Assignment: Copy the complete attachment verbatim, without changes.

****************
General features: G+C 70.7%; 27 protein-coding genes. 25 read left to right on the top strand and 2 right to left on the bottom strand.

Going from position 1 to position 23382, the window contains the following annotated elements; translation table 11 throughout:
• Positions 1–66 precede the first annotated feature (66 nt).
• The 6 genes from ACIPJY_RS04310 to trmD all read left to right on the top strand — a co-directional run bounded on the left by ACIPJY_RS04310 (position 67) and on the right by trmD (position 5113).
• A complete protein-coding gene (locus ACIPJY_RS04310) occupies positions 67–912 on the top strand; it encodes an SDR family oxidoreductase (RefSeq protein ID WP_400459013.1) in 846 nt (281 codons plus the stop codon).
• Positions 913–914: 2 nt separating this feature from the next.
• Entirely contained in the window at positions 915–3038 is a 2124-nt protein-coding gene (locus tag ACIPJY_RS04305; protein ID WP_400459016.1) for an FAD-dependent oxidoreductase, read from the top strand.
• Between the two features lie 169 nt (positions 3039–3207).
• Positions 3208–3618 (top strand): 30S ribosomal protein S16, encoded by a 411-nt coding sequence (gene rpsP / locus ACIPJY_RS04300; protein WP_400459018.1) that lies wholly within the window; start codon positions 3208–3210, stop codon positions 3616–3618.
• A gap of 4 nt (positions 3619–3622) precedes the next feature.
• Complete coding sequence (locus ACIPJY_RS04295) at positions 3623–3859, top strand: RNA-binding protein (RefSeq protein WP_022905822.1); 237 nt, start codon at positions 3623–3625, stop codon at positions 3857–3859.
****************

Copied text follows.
General features: G+C 70.7%; 27 protein-coding genes. 25 read left to right on the top strand and 2 right to left on the bottom strand.

Going from position 1 to position 23382, the window contains the following annotated elements; translation table 11 throughout:
• Positions 1–66 precede the first annotated feature (66 nt).
• The 6 genes from ACIPJY_RS04310 to trmD all read left to right on the top strand — a co-directional run bounded on the left by ACIPJY_RS04310 (position 67) and on the right by trmD (position 5113).
• A complete protein-coding gene (locus ACIPJY_RS04310) occupies positions 67–912 on the top strand; it encodes an SDR family oxidoreductase (RefSeq protein ID WP_400459013.1) in 846 nt (281 codons plus the stop codon).
• Positions 913–914: 2 nt separating this feature from the next.
• Entirely contained in the window at positions 915–3038 is a 2124-nt protein-coding gene (locus tag ACIPJY_RS04305; protein ID WP_400459016.1) for an FAD-dependent oxidoreductase, read from the top strand.
• Between the two features lie 169 nt (positions 3039–3207).
• Positions 3208–3618 (top strand): 30S ribosomal protein S16, encoded by a 411-nt coding sequence (gene rpsP / locus ACIPJY_RS04300; protein WP_400459018.1) that lies wholly within the window; start codon positions 3208–3210, stop codon positions 3616–3618.
• A gap of 4 nt (positions 3619–3622) precedes the next feature.
• Complete coding sequence (locus ACIPJY_RS04295) at positions 3623–3859, top strand: RNA-binding protein (RefSeq protein WP_022905822.1); 237 nt, start codon at positions 3623–3625, stop codon at positions 3857–3859.